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Council to Continue Tweaking Lobbying Law


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Santa Monicans for Change endorse Lana Negrete and Armen Melkonians for City Council
By Jorge Casuso

October 24, 2022 -- The City Council on Tuesday is expected to further revise a lobbying law it spent "many months" tweaking in 2015 and 2016 before approving a compromise version.

The proposed changes would prohibit lobbyists from serving on boards, commissions, task forces and advisory boards, according to the latest changes proposed by staff.

The revised ordinance would preclude any person who "in the prior two years has been acting as a lobbyist/legislative advocate" in Santa Monica from being appointed to a government body.

Vote Armen Melkonians for City Council

It also would preclude any member of an appointed body from "simultaneously acting as a lobbyist/legislative advocate."

The revised ordinance -- which is based on a similar law in place in Beverly Hills -- would also further define "lobbying activity."

The latest version comes six years after the Council adopted an ordinance that "was debated at several Council meetings over two years and many months in 2015 and 2016," staff said.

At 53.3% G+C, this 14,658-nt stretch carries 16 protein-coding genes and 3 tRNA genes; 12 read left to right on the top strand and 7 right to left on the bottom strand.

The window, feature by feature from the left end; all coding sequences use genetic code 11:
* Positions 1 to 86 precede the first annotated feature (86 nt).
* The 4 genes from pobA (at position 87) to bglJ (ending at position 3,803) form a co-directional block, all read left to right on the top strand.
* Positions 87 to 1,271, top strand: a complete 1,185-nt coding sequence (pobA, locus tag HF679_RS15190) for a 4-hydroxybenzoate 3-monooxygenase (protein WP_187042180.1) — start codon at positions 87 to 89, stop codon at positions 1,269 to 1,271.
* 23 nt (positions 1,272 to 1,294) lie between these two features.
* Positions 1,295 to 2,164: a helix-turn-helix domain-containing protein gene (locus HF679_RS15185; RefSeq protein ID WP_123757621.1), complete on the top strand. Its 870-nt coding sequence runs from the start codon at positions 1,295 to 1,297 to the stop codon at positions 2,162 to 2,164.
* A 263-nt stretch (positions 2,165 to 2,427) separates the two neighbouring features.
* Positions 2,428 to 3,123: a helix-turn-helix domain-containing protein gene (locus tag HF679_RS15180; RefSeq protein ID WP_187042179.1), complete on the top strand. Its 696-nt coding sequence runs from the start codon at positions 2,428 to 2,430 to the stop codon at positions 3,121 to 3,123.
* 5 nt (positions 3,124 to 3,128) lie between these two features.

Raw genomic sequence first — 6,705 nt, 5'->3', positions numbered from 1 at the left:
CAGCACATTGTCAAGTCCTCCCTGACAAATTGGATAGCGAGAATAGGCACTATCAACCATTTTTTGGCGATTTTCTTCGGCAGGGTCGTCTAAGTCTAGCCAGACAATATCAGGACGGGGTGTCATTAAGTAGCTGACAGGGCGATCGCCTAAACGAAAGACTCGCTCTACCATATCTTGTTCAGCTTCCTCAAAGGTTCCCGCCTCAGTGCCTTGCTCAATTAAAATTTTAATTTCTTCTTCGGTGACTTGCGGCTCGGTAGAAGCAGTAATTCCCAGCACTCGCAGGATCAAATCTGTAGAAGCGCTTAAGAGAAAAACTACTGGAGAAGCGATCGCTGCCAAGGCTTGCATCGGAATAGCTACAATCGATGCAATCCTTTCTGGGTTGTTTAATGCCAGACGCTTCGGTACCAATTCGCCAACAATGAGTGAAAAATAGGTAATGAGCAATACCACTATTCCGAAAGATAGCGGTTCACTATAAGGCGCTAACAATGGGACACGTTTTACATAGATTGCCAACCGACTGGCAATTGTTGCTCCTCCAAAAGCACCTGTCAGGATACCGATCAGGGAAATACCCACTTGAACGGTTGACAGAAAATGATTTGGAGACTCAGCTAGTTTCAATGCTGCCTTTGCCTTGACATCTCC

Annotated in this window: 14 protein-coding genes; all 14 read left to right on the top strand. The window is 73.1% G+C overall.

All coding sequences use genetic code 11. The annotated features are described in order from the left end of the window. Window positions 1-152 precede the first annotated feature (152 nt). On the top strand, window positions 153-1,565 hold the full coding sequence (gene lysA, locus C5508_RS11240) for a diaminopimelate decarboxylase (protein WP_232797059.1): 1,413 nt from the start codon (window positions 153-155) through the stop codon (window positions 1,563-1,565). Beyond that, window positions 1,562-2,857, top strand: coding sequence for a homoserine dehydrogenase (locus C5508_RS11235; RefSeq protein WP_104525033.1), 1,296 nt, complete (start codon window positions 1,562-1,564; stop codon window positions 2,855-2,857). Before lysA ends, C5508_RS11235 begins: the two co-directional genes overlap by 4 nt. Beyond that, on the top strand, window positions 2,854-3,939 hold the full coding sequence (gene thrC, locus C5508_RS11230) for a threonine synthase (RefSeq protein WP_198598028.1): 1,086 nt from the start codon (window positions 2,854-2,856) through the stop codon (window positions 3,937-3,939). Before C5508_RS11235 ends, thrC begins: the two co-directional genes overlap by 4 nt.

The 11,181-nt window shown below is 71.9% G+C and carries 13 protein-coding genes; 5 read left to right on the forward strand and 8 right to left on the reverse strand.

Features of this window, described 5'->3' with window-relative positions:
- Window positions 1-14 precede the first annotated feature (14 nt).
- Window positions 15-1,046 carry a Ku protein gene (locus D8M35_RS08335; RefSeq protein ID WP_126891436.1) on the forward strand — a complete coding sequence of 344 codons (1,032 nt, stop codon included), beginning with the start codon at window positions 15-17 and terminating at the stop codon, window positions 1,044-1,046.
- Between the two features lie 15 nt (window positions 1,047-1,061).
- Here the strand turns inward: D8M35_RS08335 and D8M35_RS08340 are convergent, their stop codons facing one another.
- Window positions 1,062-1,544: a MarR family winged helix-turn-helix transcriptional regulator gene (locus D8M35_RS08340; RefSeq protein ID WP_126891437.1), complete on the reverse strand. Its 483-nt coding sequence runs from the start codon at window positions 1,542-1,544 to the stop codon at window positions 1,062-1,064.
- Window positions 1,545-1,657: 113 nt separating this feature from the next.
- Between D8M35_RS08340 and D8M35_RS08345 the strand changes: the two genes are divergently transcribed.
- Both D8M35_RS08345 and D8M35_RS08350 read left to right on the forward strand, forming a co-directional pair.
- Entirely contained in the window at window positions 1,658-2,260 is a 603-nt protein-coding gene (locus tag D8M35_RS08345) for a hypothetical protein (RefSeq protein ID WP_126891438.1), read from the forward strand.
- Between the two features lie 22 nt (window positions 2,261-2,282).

The law was revised several times after some versions "were deemed too elaborate and complex," while others were considered "too simple and threadbare."

At an October 2015 meeting, now Mayor Sue Himmelrich deemed the proposed version "not ready for prime time."

After much debate, the Council directed the City Attorney to rework specific language involving updates on who is being lobbied and how much is being spent, among other information.

On March 1, 2016, the Council adopted the re-written measure that included language that was more specific about who to include as a City official, how to define lobbyist and how to require up-to-date information from lobbyists detailing who they’ve spoken with and why.

“I think the third time is the charm,” said then Council Member Kevin McKeown.

But the adopted "compromise" version modeled after an ordinance in effect in West Hollywood "was viewed then as perhaps a first step, a work in progress," staff said in its report for Tuesday's meeting.

Even if the Council adopts the revisions Tuesday, staff anticipates the tweaking could continue.

"If the Council wishes to consider further changes to the Lobbying Ordinance, it is recommended that the Council schedule and conduct a study session on lobbying," staff wrote.

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